May 1, 2017 - Weekly Legislative Update

White House Tax Plan Presented
 
A bare-bones tax reform plan presented at a White House briefing on April 26 ended with the presenters, National Economic Council Director Gary Cohn and Treasury Steven Mnuchin, unable to provide important details, especially regarding business taxation. 
 
Cohn and Mnuchin repeatedly stressed they were working with the House and Senate and talks and "listening" are just beginning, so details will come later.
  • On the question of the target corporate tax rate, "Our goal is to make business rates very competitive."  (The 15 percent corporate rate you've been reading about wasn't mentioned-it hasn't gone away because it's long been the President's goal-but, in deference to the House and Senate, it's a number to be negotiated with Congress).
  • On foreign income: "We're moving to a territorial system . . . there'll be a one-time tax on deferred profits returned to the US."  (No tax amount cited, although 10 percent has been mentioned.)
  • On whether tax cut will be paid for, "there are many details coming on how it will pay for itself . . .  reductions in tax rates will be offset by significant reductions in other items . . . the goal is to unleash  economic growth of 3% or higher-that'll provide billions and billions of dollars in taxes."
  • On taxation of small and medium businesses filing as individuals or partnerships: "those businesses will get the same rate as corporations."
  • On when we'll see details, "As quickly as we can . . . We're working with the House and Senate and when we reach agreement we'll let you know."
On individual income taxes, briefers offered more substance:
  • "Goal is largest-ever tax cut for the American people, especially low and middle income families."
  • Aiming for three brackets of 10, 25, and 15 percent.
  • Standard deduction for a married couple to be doubled to $24,000; in effect, first $24,000 won't be taxed.
  • Establish deduction for child and dependent care.
  • Repeal alternative minimum tax.
  • Phase out the inheritance tax over one year.
  • Set 20 percent tax rate for capital gains and dividends.
Retain deductions for home ownership, retirement savings, and charitable donations-eliminate all other personal deductions.
 
For transcript of the briefing, go to www.whitehouse.gov and click on "Latest News," then on "Briefing by Secretary of Commerce Steven Mnuchin and Director of the National Economic Council Gary Cohn."  ("Secretary of Commerce" should be "Secretary of Treasury.")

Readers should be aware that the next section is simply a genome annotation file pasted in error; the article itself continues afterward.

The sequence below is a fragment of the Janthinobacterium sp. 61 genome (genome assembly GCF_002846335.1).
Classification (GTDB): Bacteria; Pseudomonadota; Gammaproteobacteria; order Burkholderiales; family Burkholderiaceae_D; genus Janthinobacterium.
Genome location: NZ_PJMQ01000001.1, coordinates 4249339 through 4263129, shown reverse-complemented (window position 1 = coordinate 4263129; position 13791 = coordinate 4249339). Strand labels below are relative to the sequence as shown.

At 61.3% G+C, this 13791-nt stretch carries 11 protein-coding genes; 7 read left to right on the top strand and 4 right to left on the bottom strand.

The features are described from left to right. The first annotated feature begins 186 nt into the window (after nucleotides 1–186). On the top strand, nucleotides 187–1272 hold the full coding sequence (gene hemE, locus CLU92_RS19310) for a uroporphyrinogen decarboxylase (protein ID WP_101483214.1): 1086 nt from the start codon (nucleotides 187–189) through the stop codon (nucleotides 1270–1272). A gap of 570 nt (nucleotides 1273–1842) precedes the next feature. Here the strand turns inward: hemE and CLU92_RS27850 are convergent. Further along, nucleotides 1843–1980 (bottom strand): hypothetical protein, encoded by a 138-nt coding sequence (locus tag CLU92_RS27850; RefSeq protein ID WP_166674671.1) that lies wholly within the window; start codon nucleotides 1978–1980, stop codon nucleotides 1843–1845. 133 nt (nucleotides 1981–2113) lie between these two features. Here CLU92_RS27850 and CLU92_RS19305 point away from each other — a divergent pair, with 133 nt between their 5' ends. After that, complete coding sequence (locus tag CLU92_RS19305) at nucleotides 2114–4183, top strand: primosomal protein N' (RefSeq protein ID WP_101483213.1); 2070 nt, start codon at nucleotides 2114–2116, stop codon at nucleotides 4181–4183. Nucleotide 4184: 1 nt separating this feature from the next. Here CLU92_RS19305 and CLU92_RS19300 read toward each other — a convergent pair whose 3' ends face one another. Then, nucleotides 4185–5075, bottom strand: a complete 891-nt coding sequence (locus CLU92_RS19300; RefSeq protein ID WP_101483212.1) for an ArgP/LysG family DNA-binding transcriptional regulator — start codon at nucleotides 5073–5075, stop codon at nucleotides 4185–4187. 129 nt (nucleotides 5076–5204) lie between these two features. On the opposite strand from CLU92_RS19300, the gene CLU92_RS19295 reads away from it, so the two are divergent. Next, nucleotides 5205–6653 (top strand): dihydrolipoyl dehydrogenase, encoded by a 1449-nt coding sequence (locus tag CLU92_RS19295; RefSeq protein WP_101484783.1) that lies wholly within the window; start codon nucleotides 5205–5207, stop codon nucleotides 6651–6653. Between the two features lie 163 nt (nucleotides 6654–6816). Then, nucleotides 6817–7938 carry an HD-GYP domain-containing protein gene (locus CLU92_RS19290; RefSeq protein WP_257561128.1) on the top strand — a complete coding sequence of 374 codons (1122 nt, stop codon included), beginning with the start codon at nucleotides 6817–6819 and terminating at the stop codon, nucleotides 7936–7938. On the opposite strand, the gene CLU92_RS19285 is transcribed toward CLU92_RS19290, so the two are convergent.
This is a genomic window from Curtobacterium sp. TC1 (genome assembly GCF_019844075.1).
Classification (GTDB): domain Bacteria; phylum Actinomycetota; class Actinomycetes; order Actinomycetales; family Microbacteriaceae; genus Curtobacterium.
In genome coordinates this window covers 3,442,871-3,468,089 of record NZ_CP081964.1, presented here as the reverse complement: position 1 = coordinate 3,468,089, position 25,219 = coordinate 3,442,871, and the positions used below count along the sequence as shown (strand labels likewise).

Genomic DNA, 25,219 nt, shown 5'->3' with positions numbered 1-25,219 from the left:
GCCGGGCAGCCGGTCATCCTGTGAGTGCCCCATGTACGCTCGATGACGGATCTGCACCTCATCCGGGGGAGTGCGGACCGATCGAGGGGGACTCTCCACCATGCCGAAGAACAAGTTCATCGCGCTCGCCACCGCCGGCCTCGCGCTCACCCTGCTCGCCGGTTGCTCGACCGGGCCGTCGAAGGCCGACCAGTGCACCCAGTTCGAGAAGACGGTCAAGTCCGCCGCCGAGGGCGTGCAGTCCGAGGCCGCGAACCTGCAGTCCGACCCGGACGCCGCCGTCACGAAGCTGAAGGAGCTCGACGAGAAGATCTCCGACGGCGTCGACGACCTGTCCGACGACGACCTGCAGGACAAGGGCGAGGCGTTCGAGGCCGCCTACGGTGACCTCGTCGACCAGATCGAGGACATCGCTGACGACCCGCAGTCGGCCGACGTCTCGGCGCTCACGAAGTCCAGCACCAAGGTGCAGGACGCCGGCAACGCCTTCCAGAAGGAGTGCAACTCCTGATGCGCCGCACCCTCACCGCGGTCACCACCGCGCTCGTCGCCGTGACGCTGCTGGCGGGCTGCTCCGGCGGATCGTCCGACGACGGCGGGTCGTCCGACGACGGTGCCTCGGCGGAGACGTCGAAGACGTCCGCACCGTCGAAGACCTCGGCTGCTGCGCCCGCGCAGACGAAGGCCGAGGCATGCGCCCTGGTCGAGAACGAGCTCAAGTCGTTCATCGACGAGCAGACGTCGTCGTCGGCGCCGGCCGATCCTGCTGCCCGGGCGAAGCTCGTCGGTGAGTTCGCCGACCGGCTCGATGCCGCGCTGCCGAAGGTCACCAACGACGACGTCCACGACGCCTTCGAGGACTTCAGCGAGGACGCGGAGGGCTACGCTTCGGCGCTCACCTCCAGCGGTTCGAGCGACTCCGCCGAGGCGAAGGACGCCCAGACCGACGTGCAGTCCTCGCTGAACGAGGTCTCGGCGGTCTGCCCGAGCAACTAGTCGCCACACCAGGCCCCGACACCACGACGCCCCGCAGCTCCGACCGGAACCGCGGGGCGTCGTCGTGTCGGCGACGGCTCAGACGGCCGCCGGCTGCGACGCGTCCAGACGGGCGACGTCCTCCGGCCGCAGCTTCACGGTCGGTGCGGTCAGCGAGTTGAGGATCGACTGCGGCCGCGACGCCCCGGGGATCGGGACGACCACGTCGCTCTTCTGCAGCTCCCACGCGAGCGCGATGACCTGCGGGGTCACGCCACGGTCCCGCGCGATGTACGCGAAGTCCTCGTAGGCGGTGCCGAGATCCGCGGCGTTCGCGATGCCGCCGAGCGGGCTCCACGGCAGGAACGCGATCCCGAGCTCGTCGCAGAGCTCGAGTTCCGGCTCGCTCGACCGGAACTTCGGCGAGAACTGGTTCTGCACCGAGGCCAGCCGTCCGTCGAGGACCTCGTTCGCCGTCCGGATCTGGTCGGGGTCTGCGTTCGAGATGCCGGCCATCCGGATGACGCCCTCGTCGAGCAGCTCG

WOTC
 
Good news for WOTC supporters is word that Trump's plan will include no "pay-for's," that is, revenue increases to offset tax cuts in the plan.  If adopted, this would make it easier to fit permanent WOTC into the tax reform bill.
 
Under the Trump plan, tax cuts would be funded by revenue expected from a sharp boost in economic growth stimulated by tax reform and the President's budget. 
The President's plan wouldn't be revenue-neutral under scoring rules in the Budget Act, thus tax reform enacted via budget reconciliation would be limited to ten years under current law. 
 
The Trump Team is counting on winning support of Democratic leaders by including robust infrastructure spending and family-friendly measures. In that scenario, tax reform could be passed via regular order rather than reconciliation procedures.
The White House is calling attention to deep spending cuts made by the President's first budget to be introduced in three weeks.  Those cuts are touted to hold down the size of the Federal deficit despite tax cuts and increases in defense, immigration, and law enforcement spending.
 
We are a long way from reconciling the Ryan-Brady plan, the President's plan, and the Senate's plan. 
 
Given the titanic struggle brewing between Democrats and Republicans over President Trump's soon-to-be-released  budget for Fiscal Year 2018 (taking effect October 1), tax reform's priority may have to yield to the "must-do" budget fight encompassing eleven major appropriations bills.
 
In our view, it's increasingly likely it'll be next year before tax reform can come up for a vote.